HARVARD — The Harvard PTA provided the funding for “Eyes on Owls,” an eye-opening lecture and slide program and live owl demonstration presented by naturalist Marcia Wilson in a second grade classroom at the elementary school last week.

Pupils from the four second grade classrooms participated in the program, which highlighted a study section the class has just completed on owls.

Wilson, a self-described second-generation owl lady, dates her fascination for these birds back to her childhood. Her mother gave live owl programs at the local science center. Both of her parents were bird watchers who kept multiple feeders at home. Wilson started bird watching at the age of 6 and belonged to Mass. Audubon Society’s Chipmunk Club. Now, birds are her business as well as her passion.

Wilson, who wears clothing and jewelry almost as owl-centric as her presentation, brought six owls to HES, including four rescued owls with disabilities that prevent them from living in the wild, like the owls at her home. Two exotic exceptions in her traveling entourage were six-month-old owls native to Costa Rica, who were born in the U.S.

The presentation, which included habits and habitat, distinctive features, owl-spotting tips and live introductions, focused on three owls common to New England: the barred owl, great horned owl and screech owl.

The pupils, who have been studying owls, were versed in owl vocabulary. They knew, for example, that claws are called talons, varied shades of brown feather colors that match tree bark are called camouflage and that saucer-shaped facial discs include not only the owl’s big eyes but hidden ears as well. Those strong legs, feet and talons are the “business end” of the owl, Wilson said, and along with acute eyesight and hearing, are tools the owl uses to capture its prey.

Noting that she had recently found fish bones in the pellets of a great horned owl, which is not a water bird likely to go fishing, Wilson speculated that the owl had picked the carcass of a fish found on the ice of a lake or pond.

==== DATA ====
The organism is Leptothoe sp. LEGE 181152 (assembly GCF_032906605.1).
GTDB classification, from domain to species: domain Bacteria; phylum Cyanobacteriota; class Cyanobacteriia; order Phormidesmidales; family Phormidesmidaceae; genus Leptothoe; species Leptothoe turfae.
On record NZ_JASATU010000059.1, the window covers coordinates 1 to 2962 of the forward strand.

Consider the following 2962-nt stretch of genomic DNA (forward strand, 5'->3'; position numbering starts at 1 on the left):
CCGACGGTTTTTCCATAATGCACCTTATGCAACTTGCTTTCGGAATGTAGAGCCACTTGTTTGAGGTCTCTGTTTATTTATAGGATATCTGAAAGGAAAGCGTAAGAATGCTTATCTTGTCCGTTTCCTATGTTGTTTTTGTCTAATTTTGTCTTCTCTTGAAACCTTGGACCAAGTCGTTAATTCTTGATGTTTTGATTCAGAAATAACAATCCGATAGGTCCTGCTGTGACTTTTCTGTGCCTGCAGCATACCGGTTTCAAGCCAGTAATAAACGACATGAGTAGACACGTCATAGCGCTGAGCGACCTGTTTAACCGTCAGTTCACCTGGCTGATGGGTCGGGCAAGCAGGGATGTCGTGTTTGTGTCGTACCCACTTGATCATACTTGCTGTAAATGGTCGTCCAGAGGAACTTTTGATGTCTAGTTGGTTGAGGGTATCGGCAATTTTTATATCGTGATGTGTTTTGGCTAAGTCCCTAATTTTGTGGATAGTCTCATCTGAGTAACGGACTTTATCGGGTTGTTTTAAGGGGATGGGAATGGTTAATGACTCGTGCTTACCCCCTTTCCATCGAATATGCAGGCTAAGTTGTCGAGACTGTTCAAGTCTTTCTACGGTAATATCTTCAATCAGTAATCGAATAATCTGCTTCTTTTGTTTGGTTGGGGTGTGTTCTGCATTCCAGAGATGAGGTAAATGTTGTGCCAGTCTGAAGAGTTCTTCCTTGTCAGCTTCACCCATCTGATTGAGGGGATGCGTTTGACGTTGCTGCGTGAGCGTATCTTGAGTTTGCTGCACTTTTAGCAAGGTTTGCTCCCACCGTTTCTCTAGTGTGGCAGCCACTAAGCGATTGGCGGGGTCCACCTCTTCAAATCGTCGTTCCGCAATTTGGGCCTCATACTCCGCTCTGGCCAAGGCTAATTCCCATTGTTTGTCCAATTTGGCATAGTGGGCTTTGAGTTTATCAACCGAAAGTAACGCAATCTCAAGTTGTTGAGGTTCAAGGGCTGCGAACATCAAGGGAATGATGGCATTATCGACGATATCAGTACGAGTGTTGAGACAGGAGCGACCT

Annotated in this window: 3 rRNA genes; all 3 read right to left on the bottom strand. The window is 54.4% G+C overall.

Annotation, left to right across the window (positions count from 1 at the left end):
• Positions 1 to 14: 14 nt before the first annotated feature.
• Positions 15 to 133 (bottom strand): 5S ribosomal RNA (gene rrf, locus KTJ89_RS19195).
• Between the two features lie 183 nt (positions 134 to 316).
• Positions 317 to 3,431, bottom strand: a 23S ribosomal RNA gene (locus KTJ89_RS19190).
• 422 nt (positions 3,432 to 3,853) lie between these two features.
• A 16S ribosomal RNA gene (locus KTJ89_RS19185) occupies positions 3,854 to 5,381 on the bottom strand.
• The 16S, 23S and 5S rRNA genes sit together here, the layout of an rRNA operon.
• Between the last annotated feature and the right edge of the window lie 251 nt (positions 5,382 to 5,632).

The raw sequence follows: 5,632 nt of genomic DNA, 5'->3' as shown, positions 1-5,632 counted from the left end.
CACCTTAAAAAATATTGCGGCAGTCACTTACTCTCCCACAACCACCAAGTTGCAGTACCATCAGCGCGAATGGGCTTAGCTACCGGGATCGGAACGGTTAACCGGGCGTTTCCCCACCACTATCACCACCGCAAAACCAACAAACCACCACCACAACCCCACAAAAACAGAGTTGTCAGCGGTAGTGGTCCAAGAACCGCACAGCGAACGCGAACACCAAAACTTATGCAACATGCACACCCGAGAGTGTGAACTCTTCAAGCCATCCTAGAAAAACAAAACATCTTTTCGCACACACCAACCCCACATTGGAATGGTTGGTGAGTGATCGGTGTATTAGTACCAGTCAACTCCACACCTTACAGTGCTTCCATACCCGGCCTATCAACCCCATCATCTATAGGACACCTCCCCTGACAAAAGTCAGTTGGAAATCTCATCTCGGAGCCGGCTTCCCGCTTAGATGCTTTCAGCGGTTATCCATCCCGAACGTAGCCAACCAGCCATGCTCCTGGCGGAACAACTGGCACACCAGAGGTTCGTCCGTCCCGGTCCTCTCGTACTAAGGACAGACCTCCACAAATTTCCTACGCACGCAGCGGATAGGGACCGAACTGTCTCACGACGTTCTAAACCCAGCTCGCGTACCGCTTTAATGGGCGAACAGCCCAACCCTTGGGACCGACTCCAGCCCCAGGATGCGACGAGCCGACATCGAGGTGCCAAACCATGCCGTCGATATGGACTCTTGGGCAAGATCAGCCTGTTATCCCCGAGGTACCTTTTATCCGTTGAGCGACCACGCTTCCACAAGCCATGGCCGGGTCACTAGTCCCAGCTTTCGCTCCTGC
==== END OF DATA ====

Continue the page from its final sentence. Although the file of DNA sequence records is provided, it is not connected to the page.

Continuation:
Wilson said owl pellets are not “poop,” but discard raised through the digestive system and expectorated via the beak, like the way a cat coughs up a hairball. She was hopeful that an owl would hawk up a pellet to examine, but none did. She also warned her audience to look out for whitewash, which owls drop on the fly. These owls were tethered and did not fly free, but they flapped long wings impressively and looked ready to take off. Fortunately, Laurie Johnson of the PTA was on whitewash patrol, she said.

Owls don’t make nests of their own but reclaim the abandoned nests of other predators, so scout for signs under trees as you walk quietly through the woods, Wilson advised. Another way to spot an owl is by listening, she said, demonstrating the variety of calls and clicks and hoot combinations that identify a particular owl. Owls sleep during the day and hunt at night, so early morning and twilight are good times to hear them, she said.

She also cautioned that baby owls should not be taken away if found on the ground, as some well-meaning rescuers have done. Some of the owls at her home came from people who did that, she said, and as a result, the bird became “imprinted” on humans and could no longer survive in the wild. If you see a baby owl on the ground, put it back on the branch or into the nest if possible. Otherwise, leave the owl alone.

“The parents are probably close by,” Wilson said.

Injured owls are different. They need to be rescued. One of the owls — a lively great horned owl she brought to the school — was found on a N.H. roadside several years ago after having been hit by a car, she said. The Wilsons acquired the owl after it was treated at a wildlife rehab facility, where it was determined the owl could not be released back into the wild.

“This owl could live into his 30s or 40s, “ Wilson said.